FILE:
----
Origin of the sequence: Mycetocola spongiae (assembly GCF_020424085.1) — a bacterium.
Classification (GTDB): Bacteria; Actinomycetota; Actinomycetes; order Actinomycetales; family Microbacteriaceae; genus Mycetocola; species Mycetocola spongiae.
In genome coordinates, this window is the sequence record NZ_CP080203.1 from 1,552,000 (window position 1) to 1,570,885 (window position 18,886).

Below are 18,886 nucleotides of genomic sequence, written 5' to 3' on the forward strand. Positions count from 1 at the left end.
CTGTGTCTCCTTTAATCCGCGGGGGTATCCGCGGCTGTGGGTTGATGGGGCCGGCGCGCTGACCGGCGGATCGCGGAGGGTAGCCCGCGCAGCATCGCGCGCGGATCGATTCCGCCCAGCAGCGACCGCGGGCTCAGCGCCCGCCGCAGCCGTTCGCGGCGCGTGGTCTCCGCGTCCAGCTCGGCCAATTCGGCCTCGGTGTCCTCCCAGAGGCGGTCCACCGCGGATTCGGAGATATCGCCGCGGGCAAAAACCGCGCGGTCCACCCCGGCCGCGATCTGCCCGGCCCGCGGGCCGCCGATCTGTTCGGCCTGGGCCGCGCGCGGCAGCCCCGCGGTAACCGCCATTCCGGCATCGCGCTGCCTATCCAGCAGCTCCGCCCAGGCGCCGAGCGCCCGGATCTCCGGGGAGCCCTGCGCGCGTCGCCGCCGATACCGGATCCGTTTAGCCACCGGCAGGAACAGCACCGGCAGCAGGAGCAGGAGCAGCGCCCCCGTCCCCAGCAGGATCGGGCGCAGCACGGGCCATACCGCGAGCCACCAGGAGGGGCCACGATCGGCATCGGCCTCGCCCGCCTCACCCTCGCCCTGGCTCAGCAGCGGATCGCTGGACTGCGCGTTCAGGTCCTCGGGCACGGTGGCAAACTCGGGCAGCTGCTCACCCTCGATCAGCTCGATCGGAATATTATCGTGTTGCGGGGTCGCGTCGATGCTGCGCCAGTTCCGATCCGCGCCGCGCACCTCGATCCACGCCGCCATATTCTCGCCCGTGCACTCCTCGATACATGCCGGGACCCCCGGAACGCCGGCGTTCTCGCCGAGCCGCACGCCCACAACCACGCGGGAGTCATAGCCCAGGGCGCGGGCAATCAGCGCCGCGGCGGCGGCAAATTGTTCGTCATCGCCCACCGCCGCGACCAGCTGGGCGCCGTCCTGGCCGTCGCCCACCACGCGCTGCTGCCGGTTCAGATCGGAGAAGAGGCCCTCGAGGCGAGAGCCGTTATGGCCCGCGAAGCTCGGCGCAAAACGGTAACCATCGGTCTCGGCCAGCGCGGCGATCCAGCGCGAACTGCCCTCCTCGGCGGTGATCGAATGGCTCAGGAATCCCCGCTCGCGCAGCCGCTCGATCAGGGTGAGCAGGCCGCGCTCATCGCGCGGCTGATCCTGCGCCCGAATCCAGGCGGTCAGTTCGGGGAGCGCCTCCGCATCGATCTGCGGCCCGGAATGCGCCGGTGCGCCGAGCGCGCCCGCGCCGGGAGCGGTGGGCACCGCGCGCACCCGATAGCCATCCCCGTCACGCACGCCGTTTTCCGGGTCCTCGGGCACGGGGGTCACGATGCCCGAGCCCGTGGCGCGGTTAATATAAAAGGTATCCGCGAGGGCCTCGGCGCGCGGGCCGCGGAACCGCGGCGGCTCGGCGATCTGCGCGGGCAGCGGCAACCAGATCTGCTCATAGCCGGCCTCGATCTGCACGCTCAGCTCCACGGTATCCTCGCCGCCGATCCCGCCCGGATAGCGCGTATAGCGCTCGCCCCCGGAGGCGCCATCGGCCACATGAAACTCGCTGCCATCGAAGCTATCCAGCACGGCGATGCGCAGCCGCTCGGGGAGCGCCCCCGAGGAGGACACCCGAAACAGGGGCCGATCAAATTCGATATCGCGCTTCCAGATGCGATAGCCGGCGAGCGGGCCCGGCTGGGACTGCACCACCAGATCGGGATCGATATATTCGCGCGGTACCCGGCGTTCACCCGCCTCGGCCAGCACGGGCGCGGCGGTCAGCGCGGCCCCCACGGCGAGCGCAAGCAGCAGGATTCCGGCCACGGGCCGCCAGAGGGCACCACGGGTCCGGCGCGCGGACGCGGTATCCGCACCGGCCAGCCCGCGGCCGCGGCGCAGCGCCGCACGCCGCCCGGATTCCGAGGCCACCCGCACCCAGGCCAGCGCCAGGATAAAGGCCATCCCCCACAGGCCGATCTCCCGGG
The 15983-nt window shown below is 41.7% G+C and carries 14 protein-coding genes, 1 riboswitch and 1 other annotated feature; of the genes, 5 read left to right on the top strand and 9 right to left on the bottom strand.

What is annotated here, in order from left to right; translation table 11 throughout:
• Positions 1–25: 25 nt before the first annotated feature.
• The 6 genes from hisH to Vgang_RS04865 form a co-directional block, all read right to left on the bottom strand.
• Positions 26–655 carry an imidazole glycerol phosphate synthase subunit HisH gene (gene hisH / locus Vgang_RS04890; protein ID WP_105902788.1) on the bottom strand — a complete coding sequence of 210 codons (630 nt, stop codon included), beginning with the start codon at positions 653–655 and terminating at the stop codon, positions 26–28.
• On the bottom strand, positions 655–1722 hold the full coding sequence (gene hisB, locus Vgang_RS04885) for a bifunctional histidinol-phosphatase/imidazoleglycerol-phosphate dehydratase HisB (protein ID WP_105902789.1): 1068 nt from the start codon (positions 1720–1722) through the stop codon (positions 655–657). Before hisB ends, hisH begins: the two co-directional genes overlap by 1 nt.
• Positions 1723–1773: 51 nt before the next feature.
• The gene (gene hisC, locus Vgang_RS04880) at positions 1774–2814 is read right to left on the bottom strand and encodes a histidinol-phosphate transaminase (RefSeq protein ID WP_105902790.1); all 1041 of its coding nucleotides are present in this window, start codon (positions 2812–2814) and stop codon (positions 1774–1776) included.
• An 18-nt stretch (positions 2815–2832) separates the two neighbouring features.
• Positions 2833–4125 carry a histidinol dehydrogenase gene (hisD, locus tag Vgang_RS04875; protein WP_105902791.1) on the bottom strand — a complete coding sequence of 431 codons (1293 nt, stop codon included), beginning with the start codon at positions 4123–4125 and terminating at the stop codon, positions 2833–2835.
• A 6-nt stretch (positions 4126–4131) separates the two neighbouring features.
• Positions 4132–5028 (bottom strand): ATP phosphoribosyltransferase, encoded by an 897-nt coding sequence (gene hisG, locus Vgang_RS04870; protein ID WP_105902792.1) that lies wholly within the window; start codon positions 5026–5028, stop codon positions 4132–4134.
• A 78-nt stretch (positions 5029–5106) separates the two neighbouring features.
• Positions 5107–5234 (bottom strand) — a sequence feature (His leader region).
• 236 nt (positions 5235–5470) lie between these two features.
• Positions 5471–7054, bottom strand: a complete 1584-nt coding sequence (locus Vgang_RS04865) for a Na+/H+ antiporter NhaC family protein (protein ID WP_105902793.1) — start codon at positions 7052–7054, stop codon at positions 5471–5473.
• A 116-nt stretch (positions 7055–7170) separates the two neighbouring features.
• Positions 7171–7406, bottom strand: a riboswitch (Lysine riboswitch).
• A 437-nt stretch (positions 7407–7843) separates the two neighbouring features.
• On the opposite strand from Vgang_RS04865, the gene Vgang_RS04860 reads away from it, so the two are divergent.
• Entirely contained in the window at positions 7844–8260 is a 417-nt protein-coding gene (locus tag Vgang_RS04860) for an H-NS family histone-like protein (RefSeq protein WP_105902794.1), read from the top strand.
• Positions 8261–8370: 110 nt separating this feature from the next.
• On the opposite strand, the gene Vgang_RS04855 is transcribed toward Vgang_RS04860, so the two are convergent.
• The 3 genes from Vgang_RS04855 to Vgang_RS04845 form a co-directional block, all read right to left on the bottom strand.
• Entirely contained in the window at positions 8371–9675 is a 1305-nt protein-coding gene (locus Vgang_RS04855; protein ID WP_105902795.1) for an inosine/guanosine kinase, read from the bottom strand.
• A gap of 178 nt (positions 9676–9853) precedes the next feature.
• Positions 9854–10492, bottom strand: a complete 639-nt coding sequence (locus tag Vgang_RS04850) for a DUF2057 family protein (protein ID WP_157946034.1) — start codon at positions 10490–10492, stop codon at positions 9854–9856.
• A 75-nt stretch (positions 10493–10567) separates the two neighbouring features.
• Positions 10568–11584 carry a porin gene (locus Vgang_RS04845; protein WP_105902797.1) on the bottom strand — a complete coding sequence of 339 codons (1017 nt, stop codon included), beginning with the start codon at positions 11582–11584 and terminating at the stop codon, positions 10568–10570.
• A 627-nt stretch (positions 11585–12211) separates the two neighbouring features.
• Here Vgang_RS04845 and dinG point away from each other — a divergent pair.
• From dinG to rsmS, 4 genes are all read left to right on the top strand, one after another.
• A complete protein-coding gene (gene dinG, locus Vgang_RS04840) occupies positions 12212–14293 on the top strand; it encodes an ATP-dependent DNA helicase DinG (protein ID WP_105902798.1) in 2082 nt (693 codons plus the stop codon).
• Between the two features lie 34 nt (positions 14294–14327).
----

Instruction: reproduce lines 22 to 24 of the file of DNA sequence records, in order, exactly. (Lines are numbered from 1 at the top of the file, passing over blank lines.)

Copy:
• A 116-nt stretch (positions 7055–7170) separates the two neighbouring features.
• Positions 7171–7406, bottom strand: a riboswitch (Lysine riboswitch).
• A 437-nt stretch (positions 7407–7843) separates the two neighbouring features.